I do not want my family to have to leave the village. I have a lot of fond memories. Unlike the city, the village has no pollution. Even though the houses in the village are not fancy and we do not necessarily have all the luxuries that we could if we lived in Karachi, it is home to us. It is home to my family and many other families as well. In our village, everyone knows one another and what position each of us are in. We do not have electricity but that is not a problem for us since it is not a necessity for us. My family is now in a nearby village.

In March 2006, Balakot was declared a “red zone” by the Provincial Earthquake Rehabilitation Authority in light of reports submitted by experts from Turkey, China and Norway.

At least a 4,800-acre urban area of Balakot comprising two union councils, Garlat and Balakot, was badly affected by the Oct. 8 earthquake. Both Garlat and Balakot were declared unsafe for all types of construction and PERA advised the people not to make any solid construction.

Before the earthquake, there were coal mines under the village. We asked the government for safer land through letters and petitions, but no one seemed to listen. We wrote to the president, the vice president, and the many council members and the land commissioners, but still no reply. Now with the earthquake, the land is even worse off then it was before. It is very dangerous because the village is on hollow land and if, God forbid, there was another quake or disaster to the same degree, the village could fall underground into the coal mines.

The government had promised money to the villagers and some have received their funds, but others are still waiting. In this lifetime, no one listens to the poor. No matter how loud you scream the government only hears the people with money. Government officials just come and talk. They say that they will do certain things and then never do them.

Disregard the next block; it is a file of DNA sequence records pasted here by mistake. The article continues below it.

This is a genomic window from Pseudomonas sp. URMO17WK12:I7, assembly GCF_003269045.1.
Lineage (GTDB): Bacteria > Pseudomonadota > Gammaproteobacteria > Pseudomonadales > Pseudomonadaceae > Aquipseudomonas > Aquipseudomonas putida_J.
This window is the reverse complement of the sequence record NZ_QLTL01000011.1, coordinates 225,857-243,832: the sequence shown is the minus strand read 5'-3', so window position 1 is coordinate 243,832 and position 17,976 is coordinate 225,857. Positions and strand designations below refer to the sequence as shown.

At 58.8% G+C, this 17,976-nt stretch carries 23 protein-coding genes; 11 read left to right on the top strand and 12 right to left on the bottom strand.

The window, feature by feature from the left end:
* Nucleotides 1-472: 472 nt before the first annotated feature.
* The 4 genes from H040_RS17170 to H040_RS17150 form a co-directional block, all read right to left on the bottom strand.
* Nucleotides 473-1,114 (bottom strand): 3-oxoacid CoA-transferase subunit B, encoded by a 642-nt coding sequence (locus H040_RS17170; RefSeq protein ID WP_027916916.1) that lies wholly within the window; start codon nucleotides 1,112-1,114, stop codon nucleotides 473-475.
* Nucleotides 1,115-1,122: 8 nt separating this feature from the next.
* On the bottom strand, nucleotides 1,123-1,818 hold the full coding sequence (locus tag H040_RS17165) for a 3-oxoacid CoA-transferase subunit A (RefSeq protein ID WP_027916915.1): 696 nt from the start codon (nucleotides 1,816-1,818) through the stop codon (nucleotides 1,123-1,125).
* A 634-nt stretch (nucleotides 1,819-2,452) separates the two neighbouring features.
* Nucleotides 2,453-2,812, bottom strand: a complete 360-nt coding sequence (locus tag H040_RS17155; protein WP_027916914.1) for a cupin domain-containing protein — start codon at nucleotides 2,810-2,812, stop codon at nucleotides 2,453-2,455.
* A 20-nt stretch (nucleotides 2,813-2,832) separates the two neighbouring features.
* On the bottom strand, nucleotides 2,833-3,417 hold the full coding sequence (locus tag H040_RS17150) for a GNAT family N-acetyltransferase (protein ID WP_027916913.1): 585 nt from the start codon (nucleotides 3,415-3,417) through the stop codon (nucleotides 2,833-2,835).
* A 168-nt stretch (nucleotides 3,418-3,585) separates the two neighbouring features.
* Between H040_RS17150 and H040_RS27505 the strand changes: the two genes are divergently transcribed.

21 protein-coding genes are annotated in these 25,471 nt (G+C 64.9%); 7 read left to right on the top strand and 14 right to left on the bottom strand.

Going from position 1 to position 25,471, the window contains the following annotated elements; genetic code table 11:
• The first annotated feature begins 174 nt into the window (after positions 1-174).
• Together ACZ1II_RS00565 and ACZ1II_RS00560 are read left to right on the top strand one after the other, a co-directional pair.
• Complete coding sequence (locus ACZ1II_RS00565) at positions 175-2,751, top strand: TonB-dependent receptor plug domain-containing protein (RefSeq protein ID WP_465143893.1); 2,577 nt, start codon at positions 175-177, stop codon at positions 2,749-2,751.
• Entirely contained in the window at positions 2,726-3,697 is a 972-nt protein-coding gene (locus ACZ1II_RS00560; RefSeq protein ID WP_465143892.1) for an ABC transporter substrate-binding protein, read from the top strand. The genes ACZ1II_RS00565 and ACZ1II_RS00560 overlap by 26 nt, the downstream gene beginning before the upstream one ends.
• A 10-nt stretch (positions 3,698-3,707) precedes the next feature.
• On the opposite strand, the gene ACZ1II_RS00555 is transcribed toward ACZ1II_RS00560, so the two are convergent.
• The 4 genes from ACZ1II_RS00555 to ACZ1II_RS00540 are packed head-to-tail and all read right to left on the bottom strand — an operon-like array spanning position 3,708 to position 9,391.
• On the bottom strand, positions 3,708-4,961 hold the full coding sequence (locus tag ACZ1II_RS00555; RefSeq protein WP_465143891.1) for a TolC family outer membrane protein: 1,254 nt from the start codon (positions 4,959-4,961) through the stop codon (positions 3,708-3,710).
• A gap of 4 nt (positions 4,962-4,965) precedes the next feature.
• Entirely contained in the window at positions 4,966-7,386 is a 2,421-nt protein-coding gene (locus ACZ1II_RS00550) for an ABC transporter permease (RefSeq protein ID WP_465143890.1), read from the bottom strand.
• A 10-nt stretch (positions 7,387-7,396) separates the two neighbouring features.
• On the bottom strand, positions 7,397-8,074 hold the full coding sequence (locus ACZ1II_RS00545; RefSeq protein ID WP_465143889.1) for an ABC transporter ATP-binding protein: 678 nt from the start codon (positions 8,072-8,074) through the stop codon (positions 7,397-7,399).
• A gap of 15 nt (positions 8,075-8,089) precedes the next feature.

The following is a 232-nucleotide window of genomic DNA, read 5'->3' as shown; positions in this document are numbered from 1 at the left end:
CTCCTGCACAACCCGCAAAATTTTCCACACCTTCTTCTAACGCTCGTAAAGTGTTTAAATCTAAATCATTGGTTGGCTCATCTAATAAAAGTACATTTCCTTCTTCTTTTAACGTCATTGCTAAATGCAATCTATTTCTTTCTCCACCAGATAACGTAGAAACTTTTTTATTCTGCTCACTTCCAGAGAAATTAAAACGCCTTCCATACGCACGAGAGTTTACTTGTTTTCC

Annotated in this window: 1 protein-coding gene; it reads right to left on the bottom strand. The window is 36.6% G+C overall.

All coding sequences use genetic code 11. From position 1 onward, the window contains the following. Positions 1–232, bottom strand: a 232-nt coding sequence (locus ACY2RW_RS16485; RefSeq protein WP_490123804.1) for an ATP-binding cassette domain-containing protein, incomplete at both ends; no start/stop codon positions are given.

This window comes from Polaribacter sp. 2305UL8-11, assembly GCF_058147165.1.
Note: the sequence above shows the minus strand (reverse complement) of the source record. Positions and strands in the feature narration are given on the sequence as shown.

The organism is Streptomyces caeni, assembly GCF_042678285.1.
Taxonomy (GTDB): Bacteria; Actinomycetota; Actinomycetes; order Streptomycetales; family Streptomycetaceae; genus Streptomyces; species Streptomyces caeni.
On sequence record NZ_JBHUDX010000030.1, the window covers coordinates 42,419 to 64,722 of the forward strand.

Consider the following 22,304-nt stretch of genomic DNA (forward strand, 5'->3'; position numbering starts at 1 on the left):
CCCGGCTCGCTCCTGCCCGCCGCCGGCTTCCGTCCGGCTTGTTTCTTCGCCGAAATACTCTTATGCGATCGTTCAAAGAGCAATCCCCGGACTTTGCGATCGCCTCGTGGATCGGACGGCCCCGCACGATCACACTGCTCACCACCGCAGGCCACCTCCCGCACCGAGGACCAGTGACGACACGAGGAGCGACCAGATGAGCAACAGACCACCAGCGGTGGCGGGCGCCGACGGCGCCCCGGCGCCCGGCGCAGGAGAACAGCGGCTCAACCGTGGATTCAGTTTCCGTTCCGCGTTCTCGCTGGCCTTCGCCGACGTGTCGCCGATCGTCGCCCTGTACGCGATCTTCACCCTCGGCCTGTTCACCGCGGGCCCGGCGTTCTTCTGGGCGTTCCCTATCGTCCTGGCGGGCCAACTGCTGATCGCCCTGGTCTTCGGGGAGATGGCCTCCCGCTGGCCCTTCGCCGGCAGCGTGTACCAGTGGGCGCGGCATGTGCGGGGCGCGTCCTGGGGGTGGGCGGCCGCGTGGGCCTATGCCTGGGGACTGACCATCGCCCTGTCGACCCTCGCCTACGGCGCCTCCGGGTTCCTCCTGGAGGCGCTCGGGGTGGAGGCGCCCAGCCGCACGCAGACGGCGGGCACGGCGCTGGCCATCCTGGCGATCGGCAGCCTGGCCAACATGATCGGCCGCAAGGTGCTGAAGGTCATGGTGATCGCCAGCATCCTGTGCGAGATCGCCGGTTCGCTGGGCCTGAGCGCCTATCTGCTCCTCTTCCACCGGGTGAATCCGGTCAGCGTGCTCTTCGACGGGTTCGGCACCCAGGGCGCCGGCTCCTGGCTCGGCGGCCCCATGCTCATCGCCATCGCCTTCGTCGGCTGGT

People are living in camps made of sheets. We have not received any national or foreign aid. It goes to the government or other people who take it. There is no system that keeps track of who gets what. It is very unorganized and so we have received nothing from it. People are only giving aid to those they know. The people living in the mountain area have not received anything either. There have been some private groups, however, that have come on their own to help. They are good-hearted people and try to help as many of us as possible.

It was stated in the report that the land in these regions had developed cracks and wide gaps had appeared in some areas. The construction of a hospital, a school and some offices in these areas were stopped and we were advised to make only temporary shelters, especially for the winter.

Some of the earthquake-affected people from Balakot demanded that they should be settled near Islamabad. Some survivors said that the government should compensate those who were interested in shifting to other cities and constructing their houses, as it would take a lot of time in selecting sites and constructing buildings.

Balakot, formerly a city of 40,000 people, is now reduced to a sea of tents.